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Expert Opin Drug Saf. 2005 May;4(3):443-56.

The safety of cannabinoids for the treatment of multiple sclerosis.

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  • Department of Pharmacology and Toxicology, School of Medical Sciences, University of Otago, Dunedin, New Zealand. paul.smith@stonebow.otago.ac.nz


The evidence for the therapeutic efficacy of cannabinoids in the treatment of multiple sclerosis (MS) is increasing but is not as yet convincing. Although several trials have reported no significant effect, the majority of the evidence which supports a beneficial effect on spasticity and pain is based on subjective measurements in trials where unblinding was likely to be a problem. The available clinical trial data suggest that the adverse side effects associated with using cannabis-based medicinal extracts (CBMEs) are generally mild, such as dry mouth, dizziness, somnolence, nausea and intoxication, and in no case did toxicity develop. However, most of these trials were run over a period of months and it is possible that other adverse side effects, not seen in these short-term studies, could develop with long-term use. Despite the evidence that cannabinoids can disrupt cognitive function and promote depression, on the basis of current data, such adverse effects seem unlikely to be associated with the use of CBMEs. Likewise, there is no evidence to suggest that their effects on balance and motor control, or immune function, may be clinically significant. There is, however, reason to be concerned about the use of therapeutic cannabinoids by people predisposed to psychosis and by pregnant women, given the increasing evidence of their adverse effects on the fetus. In conclusion, given the modest therapeutic effects of cannabinoids demonstrated so far, and the risk of long-term adverse side effects, there is reason to be cautious about their use in the treatment of MS.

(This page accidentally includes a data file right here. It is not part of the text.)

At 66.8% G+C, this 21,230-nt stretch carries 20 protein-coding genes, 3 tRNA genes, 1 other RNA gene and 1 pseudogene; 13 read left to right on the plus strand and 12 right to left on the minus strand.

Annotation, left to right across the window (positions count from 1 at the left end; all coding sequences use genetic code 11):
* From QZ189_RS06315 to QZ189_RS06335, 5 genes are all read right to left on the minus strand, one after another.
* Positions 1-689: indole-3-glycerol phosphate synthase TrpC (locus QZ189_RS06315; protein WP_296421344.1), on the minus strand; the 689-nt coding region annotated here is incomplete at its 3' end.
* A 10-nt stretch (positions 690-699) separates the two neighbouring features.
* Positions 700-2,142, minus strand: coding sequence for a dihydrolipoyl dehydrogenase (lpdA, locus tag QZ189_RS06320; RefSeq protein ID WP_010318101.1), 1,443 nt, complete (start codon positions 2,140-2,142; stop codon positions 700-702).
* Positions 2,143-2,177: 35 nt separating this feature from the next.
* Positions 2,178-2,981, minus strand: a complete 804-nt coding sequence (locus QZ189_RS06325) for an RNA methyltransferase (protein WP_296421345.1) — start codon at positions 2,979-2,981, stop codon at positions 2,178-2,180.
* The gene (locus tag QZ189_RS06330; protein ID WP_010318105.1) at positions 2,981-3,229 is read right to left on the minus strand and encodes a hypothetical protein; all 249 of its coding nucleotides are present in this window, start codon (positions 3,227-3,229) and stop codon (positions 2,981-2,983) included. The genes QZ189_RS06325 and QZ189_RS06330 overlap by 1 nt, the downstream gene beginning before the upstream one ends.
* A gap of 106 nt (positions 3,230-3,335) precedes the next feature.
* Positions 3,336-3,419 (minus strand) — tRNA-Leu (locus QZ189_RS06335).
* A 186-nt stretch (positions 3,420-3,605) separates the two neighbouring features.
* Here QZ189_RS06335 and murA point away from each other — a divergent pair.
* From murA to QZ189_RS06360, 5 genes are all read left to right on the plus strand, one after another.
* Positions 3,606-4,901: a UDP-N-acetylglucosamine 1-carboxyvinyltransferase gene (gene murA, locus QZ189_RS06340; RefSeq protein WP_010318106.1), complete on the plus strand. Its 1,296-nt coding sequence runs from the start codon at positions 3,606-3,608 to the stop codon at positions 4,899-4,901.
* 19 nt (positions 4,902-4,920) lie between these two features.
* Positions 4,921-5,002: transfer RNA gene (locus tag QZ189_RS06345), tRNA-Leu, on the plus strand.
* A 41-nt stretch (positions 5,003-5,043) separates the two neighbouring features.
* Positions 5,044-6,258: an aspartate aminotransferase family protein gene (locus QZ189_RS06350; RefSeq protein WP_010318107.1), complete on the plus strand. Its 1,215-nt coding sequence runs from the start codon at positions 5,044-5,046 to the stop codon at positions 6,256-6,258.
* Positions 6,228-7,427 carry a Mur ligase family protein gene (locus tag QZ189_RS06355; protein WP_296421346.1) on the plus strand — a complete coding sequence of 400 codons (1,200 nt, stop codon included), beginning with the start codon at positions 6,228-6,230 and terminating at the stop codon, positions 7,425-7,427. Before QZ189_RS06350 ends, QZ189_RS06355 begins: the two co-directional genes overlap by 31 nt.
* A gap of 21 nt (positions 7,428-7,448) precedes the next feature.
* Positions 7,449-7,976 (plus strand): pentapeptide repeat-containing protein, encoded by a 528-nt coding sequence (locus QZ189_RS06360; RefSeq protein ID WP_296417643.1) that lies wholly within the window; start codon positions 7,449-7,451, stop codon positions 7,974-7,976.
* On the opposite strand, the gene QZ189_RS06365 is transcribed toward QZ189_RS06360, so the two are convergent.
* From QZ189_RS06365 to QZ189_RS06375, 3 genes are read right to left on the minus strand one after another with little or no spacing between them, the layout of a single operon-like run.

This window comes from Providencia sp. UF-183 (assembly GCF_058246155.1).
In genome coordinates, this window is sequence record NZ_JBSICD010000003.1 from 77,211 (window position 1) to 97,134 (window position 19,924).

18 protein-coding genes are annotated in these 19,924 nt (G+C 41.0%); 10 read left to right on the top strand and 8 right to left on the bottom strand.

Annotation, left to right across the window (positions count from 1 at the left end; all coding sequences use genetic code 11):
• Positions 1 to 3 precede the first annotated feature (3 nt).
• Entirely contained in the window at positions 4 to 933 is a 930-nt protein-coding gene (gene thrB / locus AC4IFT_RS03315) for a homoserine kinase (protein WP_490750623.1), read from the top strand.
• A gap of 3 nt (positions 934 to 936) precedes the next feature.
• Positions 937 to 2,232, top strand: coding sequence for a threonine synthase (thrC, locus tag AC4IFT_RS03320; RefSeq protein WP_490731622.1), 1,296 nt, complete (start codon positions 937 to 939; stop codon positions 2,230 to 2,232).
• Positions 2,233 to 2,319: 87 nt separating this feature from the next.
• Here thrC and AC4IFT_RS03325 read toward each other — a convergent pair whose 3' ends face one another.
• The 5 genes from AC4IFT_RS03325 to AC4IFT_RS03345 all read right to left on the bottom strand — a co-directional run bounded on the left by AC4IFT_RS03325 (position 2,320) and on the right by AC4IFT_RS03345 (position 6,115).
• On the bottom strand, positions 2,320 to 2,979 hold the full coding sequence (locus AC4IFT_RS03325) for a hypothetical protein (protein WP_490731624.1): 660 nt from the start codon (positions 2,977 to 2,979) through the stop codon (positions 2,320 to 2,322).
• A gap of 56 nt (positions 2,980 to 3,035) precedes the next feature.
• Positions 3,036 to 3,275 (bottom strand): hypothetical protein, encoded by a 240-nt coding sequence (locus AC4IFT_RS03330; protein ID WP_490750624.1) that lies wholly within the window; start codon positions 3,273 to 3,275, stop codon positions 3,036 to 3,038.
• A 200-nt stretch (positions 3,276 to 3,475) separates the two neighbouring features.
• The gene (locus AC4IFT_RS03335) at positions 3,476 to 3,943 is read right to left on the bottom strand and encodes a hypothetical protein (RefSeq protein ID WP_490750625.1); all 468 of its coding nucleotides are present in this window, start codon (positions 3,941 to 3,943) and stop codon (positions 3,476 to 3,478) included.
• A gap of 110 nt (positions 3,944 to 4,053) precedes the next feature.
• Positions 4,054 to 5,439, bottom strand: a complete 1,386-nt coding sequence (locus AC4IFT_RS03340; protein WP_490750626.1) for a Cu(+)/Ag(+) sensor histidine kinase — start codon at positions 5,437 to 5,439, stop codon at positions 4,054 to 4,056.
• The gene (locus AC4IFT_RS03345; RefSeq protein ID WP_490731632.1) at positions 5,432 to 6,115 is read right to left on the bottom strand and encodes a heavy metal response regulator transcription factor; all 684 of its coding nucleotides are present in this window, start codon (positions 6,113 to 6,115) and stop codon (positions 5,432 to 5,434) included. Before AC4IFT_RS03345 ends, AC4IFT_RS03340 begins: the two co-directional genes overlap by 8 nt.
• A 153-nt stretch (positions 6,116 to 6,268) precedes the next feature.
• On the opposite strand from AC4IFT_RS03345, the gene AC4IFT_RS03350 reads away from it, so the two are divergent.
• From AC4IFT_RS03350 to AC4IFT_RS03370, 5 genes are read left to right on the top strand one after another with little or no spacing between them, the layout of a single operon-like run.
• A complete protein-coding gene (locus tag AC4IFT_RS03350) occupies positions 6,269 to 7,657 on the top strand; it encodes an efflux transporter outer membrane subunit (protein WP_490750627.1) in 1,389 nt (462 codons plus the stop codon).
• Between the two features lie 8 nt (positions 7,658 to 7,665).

[PubMed - indexed for MEDLINE]
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